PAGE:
So, earlier this week ESPN sports anchor Jemele Hill tweeted: “Donald Trump is a white supremacist who has largely surrounded himself w/ other white supremacists.” Her employer did not fire her.
On the one hand, I had to tip my hat to her. She’s got a tremendous amount of nerve for daring to say something so incendiary. I point my crooked finger at various injustices every Friday within the confines of this blog, and I say what I like to trusted friends and family. But I’ve yet to graduate to the level of freedom Hill displayed when she outright labeled the President something so heinous in such a public fashion. As I write this, that tweet is still in her feed.
The question is, why didn’t ESPN fire her? Don’t get me wrong. I don’t want them to, though her comments would certainly warrant such an action on their part. When I blogged about James Damore recently that was the point I tried to make: When you work for someone else, what you do and say is in many ways a reflection of them. So, if your behavior and your right to free speech don’t align with their mission, values, etc., they are perfectly within their rights to let you go.
ESPN could have pulled the journalist-objectivity, or in this case, poor objectivity, card. Of course, that likely would have started another firestorm of commentary since the statement in question was a tweet – and no one in their right mind could attach a definitive objectivity tag to anything social media related.
Hill herself said the tweet reflected her personal thoughts, not any position associated with the network. Of course, in similar circumstances such a vow made no difference to the end result – a dismissal. Transgender model Munroe Bergdorf found that out when L’Oreal fired her after her now deleted Facebook post condemning racial violence and all white people. But ESPN didn’t fire Hill.
The company issued a public reprimand. Hill apologized. The company accepted her apology, also publically, and Hill went on co-hosting her show, The Six. This, despite the White House suggesting that ESPN fire Hill for her “outrageous comments” about the President.
In its article “Why ESPN has to stand up for Jemele Hill,” CNN mentioned ESPNs falling subscriber numbers and declining ratings. As if that might be a motivator for its response. Perhaps the company hopes that the controversy will subside quickly, and it can get back to business as usual?
Maybe – and I’ll remind you that I’m speculating – the company’s leaders agree with Hill. The President does have a history that suggests his personal or political philosophy does not support diversity and inclusion: pardoning former Arizona sheriff Joe Arpaio, the recent disbanding of his economic advisory council for his response to the incident in Charlottesville, DACA. I could go on, but this blog would get way too long.
Maybe, given Colin Kaepernick’s famous kneel, his subsequent blackballing – what a word, huh? – and all of the heat the football player’s nonviolent protest has generated against the NFL since then, ESPN isn’t sure what to do. I can certainly understand it not wanting to take a hard line.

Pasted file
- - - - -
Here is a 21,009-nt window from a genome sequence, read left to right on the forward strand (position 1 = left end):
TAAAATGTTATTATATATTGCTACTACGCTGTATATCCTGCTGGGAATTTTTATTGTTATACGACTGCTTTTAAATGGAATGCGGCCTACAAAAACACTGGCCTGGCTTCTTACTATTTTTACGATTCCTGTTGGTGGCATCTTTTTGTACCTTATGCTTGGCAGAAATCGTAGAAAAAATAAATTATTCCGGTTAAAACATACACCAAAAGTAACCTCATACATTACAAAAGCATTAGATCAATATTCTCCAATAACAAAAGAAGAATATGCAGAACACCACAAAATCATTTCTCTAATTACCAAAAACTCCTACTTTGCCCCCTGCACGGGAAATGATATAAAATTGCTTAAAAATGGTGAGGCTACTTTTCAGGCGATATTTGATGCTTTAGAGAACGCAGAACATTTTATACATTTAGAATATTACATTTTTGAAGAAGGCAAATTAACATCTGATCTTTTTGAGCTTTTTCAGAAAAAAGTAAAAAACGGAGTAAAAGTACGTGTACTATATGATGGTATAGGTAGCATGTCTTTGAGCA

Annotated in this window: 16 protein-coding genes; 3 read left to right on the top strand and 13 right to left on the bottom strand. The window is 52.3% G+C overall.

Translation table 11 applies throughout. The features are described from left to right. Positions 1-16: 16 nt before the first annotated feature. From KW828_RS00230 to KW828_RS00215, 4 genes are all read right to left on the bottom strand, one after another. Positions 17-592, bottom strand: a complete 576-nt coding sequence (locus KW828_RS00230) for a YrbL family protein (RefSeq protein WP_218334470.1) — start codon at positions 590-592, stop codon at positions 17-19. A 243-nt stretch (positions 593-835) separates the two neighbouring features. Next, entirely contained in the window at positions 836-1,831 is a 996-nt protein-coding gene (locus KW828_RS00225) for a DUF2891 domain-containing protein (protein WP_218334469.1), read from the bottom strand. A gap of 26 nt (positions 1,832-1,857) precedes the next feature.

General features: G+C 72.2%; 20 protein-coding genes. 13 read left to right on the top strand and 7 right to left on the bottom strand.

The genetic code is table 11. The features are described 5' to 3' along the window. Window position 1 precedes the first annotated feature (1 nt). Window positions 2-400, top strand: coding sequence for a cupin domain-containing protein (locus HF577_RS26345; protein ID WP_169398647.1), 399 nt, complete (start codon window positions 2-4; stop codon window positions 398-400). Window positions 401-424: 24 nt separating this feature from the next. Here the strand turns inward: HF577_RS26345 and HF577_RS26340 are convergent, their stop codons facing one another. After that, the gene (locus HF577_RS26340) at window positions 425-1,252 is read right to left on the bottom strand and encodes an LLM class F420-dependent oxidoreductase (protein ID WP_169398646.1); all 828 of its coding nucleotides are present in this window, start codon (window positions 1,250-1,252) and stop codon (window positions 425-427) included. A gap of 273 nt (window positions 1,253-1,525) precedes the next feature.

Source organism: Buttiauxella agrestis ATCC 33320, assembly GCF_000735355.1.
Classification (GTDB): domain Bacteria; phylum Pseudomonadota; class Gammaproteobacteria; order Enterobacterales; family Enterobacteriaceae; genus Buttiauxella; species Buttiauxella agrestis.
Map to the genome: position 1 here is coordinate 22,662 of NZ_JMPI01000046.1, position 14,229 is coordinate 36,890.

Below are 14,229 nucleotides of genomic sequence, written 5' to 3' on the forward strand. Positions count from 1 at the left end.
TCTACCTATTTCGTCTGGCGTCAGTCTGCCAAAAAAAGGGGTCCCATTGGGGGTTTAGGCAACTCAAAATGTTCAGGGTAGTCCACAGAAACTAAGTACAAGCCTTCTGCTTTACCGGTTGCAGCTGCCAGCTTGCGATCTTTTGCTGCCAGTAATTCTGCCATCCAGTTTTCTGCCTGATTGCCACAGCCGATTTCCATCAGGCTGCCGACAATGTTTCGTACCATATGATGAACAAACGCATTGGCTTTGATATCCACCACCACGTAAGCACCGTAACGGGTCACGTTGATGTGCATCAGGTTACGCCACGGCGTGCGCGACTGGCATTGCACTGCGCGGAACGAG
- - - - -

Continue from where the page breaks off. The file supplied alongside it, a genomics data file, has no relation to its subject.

It’s complicated, and sports is a big money industry. Big money. There’s advertisers and subscribers to please. One false move, and this incident could become an avalanche that ultimately buries the network under a landslide of controversy and bad publicity.
I don’t recall the White House demanding that David Remnick, editor of the New Yorker, who recently published that evocative picture of Trump blowing a KKK hood/sail, be fired. And they say a picture is worth a thousand words, not a 140-character tweet. Then again, Remnick is white. Hill is black. I’m sure ESPN’s leaders are well aware – at least one hopes they are – of the comparisons the public may draw here and are understandably cautious in how they proceed.
Further, athletes are no longer just on court talent. They have considerable power to make waves as well as baskets, touchdowns and money. And I’m quite sure someone or several someones somewhere is aware that the cloud of political statements that have consistently rained down following racist incidents – like the “I Can’t Breathe” t-shirts many NBA players wore after Eric Garner was killed by police – could easily become a deluge that siphons millions out of team and ESPN leaders pockets.
Can you imagine the cost if, for instance, all of the star black NBA and NFL players got together and decided to strike, at once, in support of racial justice? Man. That would be a statement, no? A very expensive one. Rallies in support of Kaepernick, even a quiet, supportive hand on the shoulder from a white player, make powerful statements that ESPN has to consider before it can take a definitive position on a powder keg issue like white supremacy.
Hill is not without her own support system, and I’m sure ESPN is well aware of how quickly that support could grow. According to the Washington Post, the network did try to take her off the air on Wednesday, reaching out to multiple replacements – all of whom declined. ESPN denies the report. Going back to James Damore, it was easier, I think, to let him go.
Still, it will be interesting to see what happens to Hill going forward. I have a feeling, one more perceived infraction, and The Six will be minus a host. Even a company executing judicious prudence has to put its foot down – one way or the other – eventually.